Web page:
Pottery stone found in the Hanasaka area of Komatsu City during the late Edo Period is used for Kutani pottery. The classic processes of crushing pottery stone to create Kutani pottery clay still remain. This pottery stone continues to serve as a source for producing Kutani ware which attracts many people.
Kutani Pottery Clay Plant (Taniguchi Seidosho)
This plant produces porcelain clay (kneaded clay) from pottery stone. Pottery stone is crushed and mashed with mallets in order to remove impurities. Mashed pottery stone is then screened, precipitated, and dehydrated to finally become porcelain clay for Kutani ware. There are only two clay plants in Komatsu City where you can observe the classic clay production process.
Multi-chambered Climbing Kiln (Climbing Kiln Museum)
This is only the one Kutani pottery climbing kiln existing near Mt. Hanasaka, Yawata of Komatsu City that has been considered as the Mecca of Kutani pottery since the Edo Period. Preserved in its operational condition, this glost kiln was used for firing green ware, while exhibiting the climbing kiln's structure, the molding process, and the process for firing green ware. Kutani pottery workshops are concentrated in the surrounding areas.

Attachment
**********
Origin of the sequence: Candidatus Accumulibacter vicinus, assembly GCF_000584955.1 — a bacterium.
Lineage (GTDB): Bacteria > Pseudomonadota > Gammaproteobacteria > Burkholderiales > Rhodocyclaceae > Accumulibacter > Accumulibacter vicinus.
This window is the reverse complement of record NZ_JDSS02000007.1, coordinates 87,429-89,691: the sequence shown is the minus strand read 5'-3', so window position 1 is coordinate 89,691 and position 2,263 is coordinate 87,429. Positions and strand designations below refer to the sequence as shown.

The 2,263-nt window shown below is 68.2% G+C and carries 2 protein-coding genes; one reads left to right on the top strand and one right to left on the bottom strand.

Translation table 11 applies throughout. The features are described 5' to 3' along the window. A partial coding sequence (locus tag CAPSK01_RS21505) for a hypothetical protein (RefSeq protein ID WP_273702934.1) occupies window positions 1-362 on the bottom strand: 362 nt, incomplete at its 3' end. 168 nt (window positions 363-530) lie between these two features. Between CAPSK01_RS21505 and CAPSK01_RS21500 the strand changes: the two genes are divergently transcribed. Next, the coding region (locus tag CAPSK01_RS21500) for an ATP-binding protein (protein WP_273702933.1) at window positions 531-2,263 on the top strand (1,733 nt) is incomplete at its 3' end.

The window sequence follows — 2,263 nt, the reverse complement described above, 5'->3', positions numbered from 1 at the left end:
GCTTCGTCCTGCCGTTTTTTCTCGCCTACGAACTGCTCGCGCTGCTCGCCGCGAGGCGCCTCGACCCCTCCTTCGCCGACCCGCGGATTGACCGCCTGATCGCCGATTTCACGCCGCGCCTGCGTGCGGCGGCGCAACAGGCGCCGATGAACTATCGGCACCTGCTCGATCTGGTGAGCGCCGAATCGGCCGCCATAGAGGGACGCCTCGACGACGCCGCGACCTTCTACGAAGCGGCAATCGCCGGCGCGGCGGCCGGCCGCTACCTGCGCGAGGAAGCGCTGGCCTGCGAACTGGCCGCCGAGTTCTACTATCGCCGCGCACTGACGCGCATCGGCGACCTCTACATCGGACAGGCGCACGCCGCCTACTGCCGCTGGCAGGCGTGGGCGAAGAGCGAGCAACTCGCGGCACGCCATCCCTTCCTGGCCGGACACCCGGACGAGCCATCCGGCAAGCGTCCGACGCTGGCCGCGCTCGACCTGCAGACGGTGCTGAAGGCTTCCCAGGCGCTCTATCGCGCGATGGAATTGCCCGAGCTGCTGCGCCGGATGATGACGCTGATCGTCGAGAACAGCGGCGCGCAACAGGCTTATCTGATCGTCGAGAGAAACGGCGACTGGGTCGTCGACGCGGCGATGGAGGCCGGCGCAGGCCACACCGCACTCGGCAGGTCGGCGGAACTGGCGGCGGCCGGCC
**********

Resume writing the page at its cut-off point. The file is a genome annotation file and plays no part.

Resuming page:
Nishikigama Kiln (Nishikigama Kiln Museum)
This kiln is an overglaze painting kiln, which is fired at lower temperatures and installed in a trade's man house in Komatsu City. This workshop was owned by a Kutani potter, Yasokichi Tokuda, from which a National Living Treasure was produced. This workshop is currently opened as the Nishikigama Kiln Museum where Kutani ware works of Yasokichi Tokuda I, II, and III are displayed.
Nishikigama Kiln (Shoundo)
Shoundo used to be one of the Kutani potteries which served as driving force behind the boom of Japan Kutani Ware from the Meiji Period to the Taisho Period. Currently, Shoundo has a stone warehouse made of a combination of Kanagaso stone and Takigahara stone along with Kutani ware artworks which are exhibited on holidays. Taking advantage of its facilities for transmitting the art culture of Komatsu, Shoundo is also utilized as a rental space for cultivating the next-generation artists of arts and crafts.
Rhusukecho, Komatsu City